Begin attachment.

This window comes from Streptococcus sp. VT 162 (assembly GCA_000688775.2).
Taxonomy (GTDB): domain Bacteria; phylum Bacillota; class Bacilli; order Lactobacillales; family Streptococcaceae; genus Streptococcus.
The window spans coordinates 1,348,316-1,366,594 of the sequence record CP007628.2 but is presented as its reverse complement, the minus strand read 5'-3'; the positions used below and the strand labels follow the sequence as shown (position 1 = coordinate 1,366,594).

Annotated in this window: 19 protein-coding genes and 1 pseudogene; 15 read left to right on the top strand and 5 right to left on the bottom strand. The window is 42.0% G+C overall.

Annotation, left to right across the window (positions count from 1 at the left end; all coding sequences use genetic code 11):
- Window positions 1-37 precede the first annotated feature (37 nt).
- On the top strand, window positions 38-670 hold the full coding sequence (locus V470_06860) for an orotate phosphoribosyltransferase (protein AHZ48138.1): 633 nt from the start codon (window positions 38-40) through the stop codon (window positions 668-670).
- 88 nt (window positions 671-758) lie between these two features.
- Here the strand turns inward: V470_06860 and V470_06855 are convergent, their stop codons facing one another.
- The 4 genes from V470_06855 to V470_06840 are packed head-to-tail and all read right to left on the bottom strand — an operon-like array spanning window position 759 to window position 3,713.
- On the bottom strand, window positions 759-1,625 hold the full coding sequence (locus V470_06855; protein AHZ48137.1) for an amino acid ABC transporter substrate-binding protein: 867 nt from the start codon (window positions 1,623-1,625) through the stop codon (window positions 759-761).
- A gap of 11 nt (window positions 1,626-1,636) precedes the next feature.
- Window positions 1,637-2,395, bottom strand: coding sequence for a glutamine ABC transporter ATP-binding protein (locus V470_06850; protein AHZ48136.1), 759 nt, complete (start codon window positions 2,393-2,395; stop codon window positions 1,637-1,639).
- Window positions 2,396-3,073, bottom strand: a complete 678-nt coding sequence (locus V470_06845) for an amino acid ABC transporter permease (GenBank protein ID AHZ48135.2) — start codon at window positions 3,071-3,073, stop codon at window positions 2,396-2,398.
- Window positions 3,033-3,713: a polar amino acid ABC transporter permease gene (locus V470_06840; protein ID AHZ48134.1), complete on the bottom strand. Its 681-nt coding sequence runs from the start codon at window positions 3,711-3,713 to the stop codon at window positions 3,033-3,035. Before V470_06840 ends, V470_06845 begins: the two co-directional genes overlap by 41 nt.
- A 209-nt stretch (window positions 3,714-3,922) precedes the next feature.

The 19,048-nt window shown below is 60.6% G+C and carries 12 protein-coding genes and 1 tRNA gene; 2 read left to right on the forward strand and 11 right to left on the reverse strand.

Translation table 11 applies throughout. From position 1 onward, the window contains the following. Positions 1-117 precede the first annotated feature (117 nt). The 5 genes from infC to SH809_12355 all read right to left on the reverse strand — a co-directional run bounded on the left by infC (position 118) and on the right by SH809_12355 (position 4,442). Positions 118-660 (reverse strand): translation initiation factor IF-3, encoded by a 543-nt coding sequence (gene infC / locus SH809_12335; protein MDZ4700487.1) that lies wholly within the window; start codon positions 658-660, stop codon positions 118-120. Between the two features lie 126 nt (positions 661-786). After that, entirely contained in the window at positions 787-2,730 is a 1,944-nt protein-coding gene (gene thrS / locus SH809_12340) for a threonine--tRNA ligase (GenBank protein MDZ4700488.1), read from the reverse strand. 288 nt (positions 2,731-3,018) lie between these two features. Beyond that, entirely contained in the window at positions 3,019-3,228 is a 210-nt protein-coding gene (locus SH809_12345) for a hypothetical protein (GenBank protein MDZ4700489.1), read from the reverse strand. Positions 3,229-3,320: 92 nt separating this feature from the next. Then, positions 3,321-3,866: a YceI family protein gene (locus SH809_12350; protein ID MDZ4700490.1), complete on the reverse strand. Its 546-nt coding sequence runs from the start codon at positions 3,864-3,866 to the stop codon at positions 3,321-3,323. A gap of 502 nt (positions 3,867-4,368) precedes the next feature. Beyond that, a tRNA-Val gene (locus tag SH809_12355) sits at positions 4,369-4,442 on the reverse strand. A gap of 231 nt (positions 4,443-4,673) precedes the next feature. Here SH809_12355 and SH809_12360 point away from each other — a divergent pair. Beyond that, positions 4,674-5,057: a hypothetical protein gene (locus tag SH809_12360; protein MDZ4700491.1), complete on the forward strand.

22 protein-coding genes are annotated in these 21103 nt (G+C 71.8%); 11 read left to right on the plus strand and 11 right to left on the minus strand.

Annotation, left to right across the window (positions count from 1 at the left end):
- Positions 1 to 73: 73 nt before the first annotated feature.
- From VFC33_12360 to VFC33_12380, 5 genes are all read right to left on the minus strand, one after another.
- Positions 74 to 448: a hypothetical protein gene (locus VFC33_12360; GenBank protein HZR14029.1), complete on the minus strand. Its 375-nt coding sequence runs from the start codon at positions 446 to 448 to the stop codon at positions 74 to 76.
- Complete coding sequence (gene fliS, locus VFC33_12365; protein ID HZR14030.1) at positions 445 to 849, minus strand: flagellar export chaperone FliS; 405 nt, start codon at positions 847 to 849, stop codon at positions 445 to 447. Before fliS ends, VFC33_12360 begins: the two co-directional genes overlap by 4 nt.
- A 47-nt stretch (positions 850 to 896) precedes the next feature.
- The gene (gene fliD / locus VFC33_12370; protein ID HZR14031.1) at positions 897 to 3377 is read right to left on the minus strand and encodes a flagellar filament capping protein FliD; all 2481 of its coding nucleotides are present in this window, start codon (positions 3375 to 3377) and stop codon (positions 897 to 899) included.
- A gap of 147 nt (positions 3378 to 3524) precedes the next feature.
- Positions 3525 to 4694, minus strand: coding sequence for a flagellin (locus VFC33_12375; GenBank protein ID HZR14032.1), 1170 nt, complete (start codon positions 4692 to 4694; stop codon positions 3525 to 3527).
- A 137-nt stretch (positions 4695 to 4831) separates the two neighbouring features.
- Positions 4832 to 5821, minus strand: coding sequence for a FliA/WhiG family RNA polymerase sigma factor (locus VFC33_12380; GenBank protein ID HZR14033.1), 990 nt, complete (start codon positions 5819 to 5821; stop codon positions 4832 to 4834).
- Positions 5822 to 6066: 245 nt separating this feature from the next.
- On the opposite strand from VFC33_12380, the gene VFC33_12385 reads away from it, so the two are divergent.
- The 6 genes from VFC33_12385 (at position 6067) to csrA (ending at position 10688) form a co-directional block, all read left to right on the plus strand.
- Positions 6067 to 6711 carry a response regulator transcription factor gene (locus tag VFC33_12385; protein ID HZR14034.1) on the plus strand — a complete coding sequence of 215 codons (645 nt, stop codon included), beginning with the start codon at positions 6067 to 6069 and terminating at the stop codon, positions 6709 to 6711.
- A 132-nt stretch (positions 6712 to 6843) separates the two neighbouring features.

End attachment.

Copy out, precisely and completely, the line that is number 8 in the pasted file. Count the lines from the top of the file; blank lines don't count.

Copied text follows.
- 88 nt (window positions 671-758) lie between these two features.